Belfast Telegraph

Saturday 25 October 2014

Coroner considers High Court bid

Senior coroner John Leckey agreed to an application by a legal representative after she objected to prison wardens giving evidence from behind screens over fears for their safety

A coroner investigating the death of a car driver shot by police may go to the High Court to have restrictions surrounding the officer's medical history lifted.

Steven Colwell, 23, was killed in a stolen car in April 2006 after he apparently tried to escape a checkpoint in Ballynahinch, Co Down.

The policeman who shot him, Officer O, was accused of critically flawed judgment by former Police Ombudsman Al Hutchinson, who reviewed the case.

Officer O mounted a successful legal action to have his police medical files withheld from the Ombudsman's investigators.

Senior coroner John Leckey has already seen the records but has not shared them with other parties to the inquest, including Colwell's family's legal team, because of the High Court injunction.

"Before I could have the material released to you in redacted form, unless there is a voluntary concession by the officer, I would have to go to the High Court and make an application to Mr Justice Gillen," he said.

He is awaiting the updated views of Officer O on whether he will co-operate with a request to have him examined for the inquest by a medical consultant and a wider review of his fitness. Without that co-operation, Mr Leckey will have to decide whether the medical records are of sufficient importance in the case to warrant an application to the High Court asking that he be allowed to distribute the information more widely.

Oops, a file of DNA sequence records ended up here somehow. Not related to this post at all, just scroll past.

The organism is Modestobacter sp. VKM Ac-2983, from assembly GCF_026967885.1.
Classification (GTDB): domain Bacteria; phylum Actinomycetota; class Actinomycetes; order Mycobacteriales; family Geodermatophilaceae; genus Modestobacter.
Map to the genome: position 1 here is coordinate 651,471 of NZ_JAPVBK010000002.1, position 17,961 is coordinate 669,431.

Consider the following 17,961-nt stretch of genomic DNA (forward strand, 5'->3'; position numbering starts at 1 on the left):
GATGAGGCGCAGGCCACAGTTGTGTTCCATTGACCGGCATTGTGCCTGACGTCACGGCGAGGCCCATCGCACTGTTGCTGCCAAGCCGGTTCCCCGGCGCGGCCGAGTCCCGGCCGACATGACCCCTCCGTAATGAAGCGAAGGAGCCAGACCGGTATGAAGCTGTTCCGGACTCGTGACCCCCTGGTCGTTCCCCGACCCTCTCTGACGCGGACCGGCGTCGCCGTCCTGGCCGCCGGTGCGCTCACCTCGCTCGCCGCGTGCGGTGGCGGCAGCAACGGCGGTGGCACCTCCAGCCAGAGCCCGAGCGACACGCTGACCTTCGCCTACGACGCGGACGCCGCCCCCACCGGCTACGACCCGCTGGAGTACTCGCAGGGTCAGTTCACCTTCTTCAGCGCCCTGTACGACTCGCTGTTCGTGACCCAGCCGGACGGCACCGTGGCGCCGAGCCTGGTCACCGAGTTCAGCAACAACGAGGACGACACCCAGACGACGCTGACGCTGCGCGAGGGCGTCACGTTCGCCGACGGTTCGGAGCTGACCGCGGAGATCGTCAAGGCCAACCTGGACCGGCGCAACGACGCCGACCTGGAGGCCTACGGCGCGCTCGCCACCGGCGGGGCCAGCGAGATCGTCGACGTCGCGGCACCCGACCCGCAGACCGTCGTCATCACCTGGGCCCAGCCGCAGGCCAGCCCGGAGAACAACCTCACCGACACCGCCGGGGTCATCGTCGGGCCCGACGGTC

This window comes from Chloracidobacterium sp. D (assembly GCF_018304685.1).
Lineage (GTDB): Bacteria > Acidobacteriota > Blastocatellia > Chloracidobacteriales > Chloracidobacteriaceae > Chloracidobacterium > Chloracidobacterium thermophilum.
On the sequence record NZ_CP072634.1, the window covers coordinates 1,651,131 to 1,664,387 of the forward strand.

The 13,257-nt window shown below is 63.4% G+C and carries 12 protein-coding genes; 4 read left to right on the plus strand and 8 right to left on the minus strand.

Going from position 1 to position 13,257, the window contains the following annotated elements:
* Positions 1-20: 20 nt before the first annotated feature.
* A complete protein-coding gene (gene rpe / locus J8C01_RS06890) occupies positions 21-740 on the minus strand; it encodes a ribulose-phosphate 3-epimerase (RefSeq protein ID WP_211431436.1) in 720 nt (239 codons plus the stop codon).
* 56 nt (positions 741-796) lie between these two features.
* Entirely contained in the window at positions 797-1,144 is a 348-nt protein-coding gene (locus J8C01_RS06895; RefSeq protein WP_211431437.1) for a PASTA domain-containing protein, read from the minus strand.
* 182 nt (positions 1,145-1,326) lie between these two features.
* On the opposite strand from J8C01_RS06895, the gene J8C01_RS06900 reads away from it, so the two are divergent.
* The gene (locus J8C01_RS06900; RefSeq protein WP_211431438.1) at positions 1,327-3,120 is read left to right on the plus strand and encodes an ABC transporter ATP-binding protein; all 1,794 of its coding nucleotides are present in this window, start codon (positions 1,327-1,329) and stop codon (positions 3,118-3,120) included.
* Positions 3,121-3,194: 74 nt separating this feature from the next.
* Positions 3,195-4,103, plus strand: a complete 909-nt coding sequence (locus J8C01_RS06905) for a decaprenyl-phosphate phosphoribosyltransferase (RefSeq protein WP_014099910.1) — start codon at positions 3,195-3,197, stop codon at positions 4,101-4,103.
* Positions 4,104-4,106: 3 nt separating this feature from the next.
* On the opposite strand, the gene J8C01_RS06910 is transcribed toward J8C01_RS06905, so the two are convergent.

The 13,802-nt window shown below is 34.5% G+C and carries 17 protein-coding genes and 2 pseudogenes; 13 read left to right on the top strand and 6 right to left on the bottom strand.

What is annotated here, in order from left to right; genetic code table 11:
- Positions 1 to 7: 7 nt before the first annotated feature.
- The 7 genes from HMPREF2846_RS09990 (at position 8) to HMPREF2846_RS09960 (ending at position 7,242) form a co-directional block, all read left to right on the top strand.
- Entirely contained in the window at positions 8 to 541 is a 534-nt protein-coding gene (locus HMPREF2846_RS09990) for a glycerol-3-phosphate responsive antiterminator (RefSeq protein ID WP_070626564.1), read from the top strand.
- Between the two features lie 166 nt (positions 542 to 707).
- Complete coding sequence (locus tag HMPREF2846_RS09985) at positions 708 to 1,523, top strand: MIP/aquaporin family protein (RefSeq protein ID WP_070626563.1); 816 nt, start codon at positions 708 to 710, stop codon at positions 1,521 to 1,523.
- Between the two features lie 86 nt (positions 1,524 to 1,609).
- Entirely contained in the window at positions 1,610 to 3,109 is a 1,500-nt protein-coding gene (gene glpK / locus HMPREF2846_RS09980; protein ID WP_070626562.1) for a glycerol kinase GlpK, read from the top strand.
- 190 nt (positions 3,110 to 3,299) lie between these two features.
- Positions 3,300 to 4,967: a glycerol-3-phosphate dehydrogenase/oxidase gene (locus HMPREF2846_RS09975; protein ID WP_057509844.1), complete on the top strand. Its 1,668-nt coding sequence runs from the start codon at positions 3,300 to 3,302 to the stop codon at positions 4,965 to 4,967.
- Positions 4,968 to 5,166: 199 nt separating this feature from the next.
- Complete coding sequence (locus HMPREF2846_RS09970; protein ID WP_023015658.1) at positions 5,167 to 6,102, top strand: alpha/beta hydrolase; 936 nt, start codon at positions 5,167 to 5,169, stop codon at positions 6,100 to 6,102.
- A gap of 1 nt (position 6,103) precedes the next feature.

"The material produced already crosses a potentially relevant threshold," he said, adding it remained to be determined whether it was of core importance to the inquest.

The Ombudsman's report said there were grave concerns whether the officer was suitable for deployment to front line duties and added the policeman's decision to fire two shots created a significant risk of further casualties.

The Public Prosecution Service (PPS) has decided not to bring charges. The case was adjourned to a date to be fixed.

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